http://www.mustangsunlimited.com/Mustang/Interior/Trap-Doors/Dynacorn-Trap-Door-1967-1968-Mustang-Fastback.axd
    And, I’ll bite on your ‘ it could have been a shade of gold based upon the interior’ statement, Kevin – why do you think that?
    That is what I love about this BF site, I learn something every day…

    Like 2
    • Mark Cotnam

      This project Mustang fastback s b approached w caution, I have experience w mid 70’s Little BR cars, incl a similarly degraded ’76 Mini. Only a crazy would restore same, hence I keep it only as remote option, all bits available new incl tub & body panels [car rusted 4 16 yrs in forest, an act of war against the BR Empire] friend who sold me same 4 $100. He was instrumental in me adding 3 J-Hs 2 my livery 4 $6K, ’75 was raced @ Targa Newfoundland, beating Daimler Chrysler Factory. The car is bullet proof, my son’s ’74 req min $5K & 1,000 hrs. Worthwhile as we’ll be the only son father J-Hs in the Galaxy.

      Mustang req $12K parts [***no value assessed to owner labour/admin***] + $20+K for service ie paint, fabrication, engine rebuild. Doable yes, so is a Mars mission. Advice from someone w same I Q as Albert [1 in 80,000] find less degraded project, it w b worth same as mega project restored for < $ & grief. I do know of collectors that restored their way into a divorce. Not a "happy result".
      Good luck & take care, your EN northern neighbour, Johnny Canuck, descendant of Johnny EN who drove a Mini b4 a McLaren F-1, more cost effectively. LOL Mr. Bean logged largest ever ins claim in UK $970,000 WOWZERS.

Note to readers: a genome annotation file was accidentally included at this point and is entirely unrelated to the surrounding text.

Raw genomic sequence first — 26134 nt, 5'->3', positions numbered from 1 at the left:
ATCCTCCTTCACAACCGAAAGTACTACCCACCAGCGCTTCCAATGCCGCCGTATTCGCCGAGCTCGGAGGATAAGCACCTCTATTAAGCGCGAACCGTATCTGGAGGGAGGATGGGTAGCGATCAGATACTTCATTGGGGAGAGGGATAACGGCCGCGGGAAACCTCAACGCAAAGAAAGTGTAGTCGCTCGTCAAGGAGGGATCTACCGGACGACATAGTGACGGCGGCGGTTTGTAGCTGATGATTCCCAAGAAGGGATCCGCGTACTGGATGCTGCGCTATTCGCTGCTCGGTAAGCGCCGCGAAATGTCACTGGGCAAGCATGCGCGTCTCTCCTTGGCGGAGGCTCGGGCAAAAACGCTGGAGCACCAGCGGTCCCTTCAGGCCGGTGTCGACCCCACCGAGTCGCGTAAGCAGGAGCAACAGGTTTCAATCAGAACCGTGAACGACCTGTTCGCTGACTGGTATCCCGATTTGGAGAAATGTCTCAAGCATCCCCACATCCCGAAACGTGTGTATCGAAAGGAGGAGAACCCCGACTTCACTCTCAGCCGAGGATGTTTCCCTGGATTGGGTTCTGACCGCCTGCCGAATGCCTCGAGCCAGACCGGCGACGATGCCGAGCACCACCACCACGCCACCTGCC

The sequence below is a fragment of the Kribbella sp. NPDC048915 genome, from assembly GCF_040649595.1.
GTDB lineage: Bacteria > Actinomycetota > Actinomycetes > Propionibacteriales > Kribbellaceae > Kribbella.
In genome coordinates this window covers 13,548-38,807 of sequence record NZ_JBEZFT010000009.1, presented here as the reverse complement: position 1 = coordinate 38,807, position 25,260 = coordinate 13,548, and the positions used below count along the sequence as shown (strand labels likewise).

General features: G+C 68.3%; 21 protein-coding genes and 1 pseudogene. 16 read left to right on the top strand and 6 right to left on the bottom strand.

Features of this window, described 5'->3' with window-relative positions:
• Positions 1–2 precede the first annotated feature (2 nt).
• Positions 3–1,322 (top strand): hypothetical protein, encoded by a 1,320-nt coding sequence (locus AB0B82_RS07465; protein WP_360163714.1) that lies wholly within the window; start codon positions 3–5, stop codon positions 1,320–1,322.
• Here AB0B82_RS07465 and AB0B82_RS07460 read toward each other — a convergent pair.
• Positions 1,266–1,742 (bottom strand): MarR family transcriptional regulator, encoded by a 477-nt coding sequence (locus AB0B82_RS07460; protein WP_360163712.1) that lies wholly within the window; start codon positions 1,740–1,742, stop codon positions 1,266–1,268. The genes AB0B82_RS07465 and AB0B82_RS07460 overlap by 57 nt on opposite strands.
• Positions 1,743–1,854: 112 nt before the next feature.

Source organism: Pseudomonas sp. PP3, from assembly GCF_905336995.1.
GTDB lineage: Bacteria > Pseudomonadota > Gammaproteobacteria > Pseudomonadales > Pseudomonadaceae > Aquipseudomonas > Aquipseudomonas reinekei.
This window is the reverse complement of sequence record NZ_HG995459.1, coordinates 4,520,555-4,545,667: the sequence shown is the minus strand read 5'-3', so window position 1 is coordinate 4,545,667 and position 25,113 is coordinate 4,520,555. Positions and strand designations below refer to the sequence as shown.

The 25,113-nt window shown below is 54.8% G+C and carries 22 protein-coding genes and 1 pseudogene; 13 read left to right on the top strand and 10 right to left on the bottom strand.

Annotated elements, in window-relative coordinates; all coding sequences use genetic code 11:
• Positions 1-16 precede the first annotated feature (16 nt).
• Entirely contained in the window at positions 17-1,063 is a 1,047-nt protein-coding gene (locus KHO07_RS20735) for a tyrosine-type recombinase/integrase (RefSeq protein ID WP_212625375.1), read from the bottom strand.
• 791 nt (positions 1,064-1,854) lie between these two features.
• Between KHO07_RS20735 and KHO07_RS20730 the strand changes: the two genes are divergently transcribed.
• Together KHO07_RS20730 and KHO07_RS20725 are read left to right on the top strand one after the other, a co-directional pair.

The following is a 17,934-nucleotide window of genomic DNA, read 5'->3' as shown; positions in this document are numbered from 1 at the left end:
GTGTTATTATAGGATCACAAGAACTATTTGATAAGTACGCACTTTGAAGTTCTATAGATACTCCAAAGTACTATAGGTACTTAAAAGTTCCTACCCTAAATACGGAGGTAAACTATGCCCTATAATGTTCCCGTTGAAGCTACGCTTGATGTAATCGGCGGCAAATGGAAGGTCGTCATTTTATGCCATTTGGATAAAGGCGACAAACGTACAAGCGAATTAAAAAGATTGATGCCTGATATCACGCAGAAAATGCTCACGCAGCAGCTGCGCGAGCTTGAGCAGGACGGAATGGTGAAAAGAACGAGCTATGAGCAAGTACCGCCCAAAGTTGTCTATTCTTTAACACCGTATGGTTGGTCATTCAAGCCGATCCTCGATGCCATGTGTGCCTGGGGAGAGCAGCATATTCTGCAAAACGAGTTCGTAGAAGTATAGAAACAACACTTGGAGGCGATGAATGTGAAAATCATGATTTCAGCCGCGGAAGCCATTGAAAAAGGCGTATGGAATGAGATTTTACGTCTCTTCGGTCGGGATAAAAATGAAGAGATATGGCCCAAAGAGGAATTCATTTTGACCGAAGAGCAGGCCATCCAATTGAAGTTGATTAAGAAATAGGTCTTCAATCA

2. Neil G

    Gone…

    Like 1
  3. rustyvet

    So 14k is the new price of admission for clapped out fastbacks?
    Still kind of worth it…

    Like 2
  4. Len

    I own the exact car, but with a 4 speed undergoing a restoration in San Diego. It may be the same dark green as mine.

  5. Robert G.

    This guy wants way to much money for this car. This car is worth about two thousand dollars. Even the frame rails are rusted out.
    It needs everything.
    Furthermore. it was only a small block with a automatic transmission.

    Like 1
    • Silicon-Surfer

      You’re way out. The car SOLD for $14K, so it’s worth a lot more to someone else.

      • robert g

        You can get a whole new body for that much money !

    • robert semrad

      Robert, you’re surely aware of how many hp can be squeezed out of a light weight 289, right? Recall the early Shelby 350’s. As for the automatic tranny diss, I suppose you are also aware they do better in drag racing than manuals of their day? Much more drivers can actually drive this car than a manual….most gals and younger guys have never been exposed to manuals. Personally, I prefer the manuals, but I’ve been shifting them since I was 10 on the farm, out in the field, where I learned….how many were lucky enough to have that going for them? lol…..those were the days, my friend….

      • Robert G

        Yea, I suppose your right. You do have a point there.

      • bog

        Robert – Well….some of us. Learned how to drive stick on my Uncle’s farm at age 9. Small grey Ford tractor with blocks on pedals so I (and my young cousins) could reach them. When you’re not big enough to load hay bales, you drive the tractor. Back to car….I’ve regretted “taking a pass” on a brand new ’67 Mustang GT. It was a white fastback, red interior, hi-po 390 and 4 speed. Chose the brand new ’67 Fairlane GTA. Thought I needed the extra space, as I was shipping out to Germany and “thought” I’d need lots of luggage room & didn’t think all my Army gear would fit in the Mustang. Stupid, stupid, stupid…. Made amends by ordering/buying a ’71 BOSS 351 when I came back !